It almost seems like open-heart surgery. Changing the impeller on your 115-horse Mercury, a small part in the middle of your outboard, means you must remove the lower half of your outboard and dive, willy-nilly, into the "gray area" between the engine block and the propeller. Fortunately, it's not open-heart surgery--there's very little in the area that you can damage and you can save money and shop-time at your dealer by doing the job yourself.
Set the motor up in a vertical position. If it's currently stored on a "lay up rack" for the winter, ensure the rack is high enough that you can remove the lower unit. If the motor is still on the transom of your boat, disconnect the cables from the battery, to prevent accidental starting. Place one of the oil drain pans under the lower unit.
Use the adjustable wrench to remove the four bolts that hold the lower unit of the outboard. The lower unit is the bottom section of the outboard that includes the gear housing, the propeller shaft and the propeller. On newer Mercury motors, all four bolts are readily accessible; on older Mercury outboards, removing three of the bolts exposes the fourth, which you can then remove.
Prepare to support the lower unit's weight after you remove the bolts. Remove the screws that connect the wiring harness to the lower unit with a screwdriver, and pull the lower unit away from the upper part of the motor. The driveshaft and transmission control shaft will pull away with the lower unit--the crankcase oil will begin to leak as you separate the driveshaft from the upper unit, hence the need for the drain pan.
Set the lower unit horizontally into a motor vice above the second oil drain pan and use the socket wrench to remove the four 9/16-inch bolts that connect the water pump to the transmission. Slip the body of the water pump housing upward--the face of the pump will remain in place--and off the top of the driveshaft. Remove the impeller from the water pump housing; pry it out with the tip of the screwdriver if necessary.
Examine the water pump housing for cracks or chips and, if you see any bits of plastic loose in the pump housing, remove them. Remove the three gaskets--one rubber gasket, a metal gasket and a second rubber gasket. Replace them with the new gaskets from the water pump replacement kit, wiping each gasket with motor oil before setting it in place.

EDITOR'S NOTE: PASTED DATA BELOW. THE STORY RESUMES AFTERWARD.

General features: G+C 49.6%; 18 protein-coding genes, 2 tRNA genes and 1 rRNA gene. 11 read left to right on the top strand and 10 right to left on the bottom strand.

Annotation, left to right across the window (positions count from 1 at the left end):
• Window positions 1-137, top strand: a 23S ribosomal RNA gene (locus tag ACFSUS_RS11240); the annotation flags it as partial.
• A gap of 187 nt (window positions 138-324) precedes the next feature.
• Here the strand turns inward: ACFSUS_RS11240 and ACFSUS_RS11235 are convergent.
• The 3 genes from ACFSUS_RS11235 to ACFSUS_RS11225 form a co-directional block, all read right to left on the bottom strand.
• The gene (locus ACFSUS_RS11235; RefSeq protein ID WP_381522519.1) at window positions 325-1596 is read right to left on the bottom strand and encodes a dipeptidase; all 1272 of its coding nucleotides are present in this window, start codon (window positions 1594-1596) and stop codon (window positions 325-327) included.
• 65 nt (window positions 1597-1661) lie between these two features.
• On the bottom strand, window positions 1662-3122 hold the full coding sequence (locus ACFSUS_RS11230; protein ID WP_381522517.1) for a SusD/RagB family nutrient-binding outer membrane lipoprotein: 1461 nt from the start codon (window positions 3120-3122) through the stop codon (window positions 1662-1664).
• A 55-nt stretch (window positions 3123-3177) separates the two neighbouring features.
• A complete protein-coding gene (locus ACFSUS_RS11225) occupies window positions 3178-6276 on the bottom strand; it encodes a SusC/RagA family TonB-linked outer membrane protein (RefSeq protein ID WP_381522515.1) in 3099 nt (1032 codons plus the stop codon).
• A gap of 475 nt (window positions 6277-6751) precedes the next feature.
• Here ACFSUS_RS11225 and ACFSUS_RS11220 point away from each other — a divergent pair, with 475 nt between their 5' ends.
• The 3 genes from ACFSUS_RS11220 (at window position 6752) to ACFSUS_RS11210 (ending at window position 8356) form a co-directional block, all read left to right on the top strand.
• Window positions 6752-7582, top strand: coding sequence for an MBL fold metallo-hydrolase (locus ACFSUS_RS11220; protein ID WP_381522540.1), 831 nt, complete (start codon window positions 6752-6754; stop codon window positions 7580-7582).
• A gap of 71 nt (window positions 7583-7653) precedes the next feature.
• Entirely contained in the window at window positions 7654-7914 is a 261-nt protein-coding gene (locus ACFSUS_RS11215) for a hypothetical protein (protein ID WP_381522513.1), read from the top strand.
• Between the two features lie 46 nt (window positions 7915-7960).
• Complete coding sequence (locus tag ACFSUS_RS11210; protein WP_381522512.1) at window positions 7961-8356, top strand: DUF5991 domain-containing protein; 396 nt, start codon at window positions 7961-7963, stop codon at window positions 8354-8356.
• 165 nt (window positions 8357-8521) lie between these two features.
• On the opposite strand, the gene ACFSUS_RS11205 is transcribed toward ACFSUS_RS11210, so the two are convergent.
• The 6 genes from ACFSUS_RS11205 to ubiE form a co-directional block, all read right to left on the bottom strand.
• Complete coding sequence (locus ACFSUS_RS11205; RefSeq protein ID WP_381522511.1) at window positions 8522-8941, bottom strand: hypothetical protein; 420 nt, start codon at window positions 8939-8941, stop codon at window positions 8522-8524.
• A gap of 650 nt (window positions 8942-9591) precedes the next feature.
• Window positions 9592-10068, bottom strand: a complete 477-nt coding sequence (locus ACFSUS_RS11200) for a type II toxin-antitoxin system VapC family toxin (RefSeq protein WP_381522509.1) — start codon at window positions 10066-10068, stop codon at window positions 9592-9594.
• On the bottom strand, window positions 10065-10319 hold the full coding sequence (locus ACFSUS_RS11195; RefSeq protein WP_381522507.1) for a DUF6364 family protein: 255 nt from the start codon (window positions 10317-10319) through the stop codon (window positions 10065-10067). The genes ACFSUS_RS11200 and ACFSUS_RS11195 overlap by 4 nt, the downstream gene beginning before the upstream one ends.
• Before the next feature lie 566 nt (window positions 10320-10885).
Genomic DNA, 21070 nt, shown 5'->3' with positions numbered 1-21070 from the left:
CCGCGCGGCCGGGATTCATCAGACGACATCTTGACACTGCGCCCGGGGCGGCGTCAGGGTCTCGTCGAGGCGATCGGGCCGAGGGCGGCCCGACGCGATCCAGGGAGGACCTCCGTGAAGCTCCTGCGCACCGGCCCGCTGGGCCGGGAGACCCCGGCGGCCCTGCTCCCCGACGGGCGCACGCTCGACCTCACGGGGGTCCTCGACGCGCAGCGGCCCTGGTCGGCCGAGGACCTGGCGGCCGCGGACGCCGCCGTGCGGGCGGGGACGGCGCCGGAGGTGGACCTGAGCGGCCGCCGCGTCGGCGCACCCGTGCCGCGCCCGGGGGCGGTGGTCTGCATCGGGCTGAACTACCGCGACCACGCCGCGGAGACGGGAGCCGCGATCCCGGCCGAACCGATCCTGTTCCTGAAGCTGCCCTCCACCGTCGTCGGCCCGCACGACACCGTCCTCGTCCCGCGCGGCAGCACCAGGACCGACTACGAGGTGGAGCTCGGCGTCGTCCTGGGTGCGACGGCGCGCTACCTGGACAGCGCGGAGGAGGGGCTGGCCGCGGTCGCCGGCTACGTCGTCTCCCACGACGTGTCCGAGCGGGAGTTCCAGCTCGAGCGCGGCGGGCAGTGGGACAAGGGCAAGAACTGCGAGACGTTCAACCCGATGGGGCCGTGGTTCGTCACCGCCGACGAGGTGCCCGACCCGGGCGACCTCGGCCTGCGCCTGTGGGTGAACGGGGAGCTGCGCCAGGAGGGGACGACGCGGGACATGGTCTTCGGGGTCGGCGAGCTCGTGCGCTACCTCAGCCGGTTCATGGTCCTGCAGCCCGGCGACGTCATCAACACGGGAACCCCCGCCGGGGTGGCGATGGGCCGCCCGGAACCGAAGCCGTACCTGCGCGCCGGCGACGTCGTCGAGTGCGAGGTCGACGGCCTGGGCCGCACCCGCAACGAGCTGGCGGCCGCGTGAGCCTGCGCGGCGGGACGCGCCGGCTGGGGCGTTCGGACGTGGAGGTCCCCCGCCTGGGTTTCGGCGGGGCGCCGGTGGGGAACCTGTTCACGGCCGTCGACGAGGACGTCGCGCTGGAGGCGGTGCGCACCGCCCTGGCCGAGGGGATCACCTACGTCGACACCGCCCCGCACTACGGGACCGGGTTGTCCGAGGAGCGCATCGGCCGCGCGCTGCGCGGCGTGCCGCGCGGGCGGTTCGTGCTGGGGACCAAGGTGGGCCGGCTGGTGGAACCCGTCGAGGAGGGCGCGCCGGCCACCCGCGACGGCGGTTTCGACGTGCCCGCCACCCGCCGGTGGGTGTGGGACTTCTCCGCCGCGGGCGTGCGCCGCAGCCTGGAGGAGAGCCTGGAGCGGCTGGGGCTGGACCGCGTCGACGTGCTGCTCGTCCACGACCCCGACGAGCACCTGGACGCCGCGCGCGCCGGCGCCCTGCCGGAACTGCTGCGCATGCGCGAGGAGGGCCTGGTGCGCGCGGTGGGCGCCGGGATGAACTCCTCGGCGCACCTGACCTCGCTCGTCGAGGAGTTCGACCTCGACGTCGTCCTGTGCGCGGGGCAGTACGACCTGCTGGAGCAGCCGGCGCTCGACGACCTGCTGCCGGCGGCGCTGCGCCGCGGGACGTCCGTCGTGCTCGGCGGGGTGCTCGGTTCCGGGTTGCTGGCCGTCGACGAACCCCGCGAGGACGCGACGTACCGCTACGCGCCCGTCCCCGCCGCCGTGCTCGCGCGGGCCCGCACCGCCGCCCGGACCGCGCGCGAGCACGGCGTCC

Find the new impeller in the water pump replacement kit and slide it onto the driveshaft, down to the face of the water pump. Slide the water pump housing and its new gaskets down the driveshaft, over the impeller, to join the face of the water pump. Grasp the driveshaft and twist the driveshaft clockwise to set the impeller fins. Replace the four 9/16-inch bolts that secure the water pump to the transmission.
Move the lower unit back into place under the upper unit--you will need assistance, because of the weight. Ease the driveshaft and transmission housing back into place in the upper unit and reconnect the wiring harness. Bolt the upper and lower unit housings together, tightening the bolts to 55 pound-feet (75 Nm) with a torque wrench.
Change the oil and oil filters in the motor. Replace the gear lubricants, per the instructions on pages 80 and 81 of the Mercury owner's manual. Connect the flushing attachment to a garden hose and the engine, and turn the water on full force.
Connect the battery cables to the battery and start the motor. Watch the water purge hole on the lower unit--a steady spray of water coming out indicates the pump is working correctly.
Use only the Original Equipment Manufacturer shop manual.
Dispose of the lubricants that drain from the motor in accordance with local laws.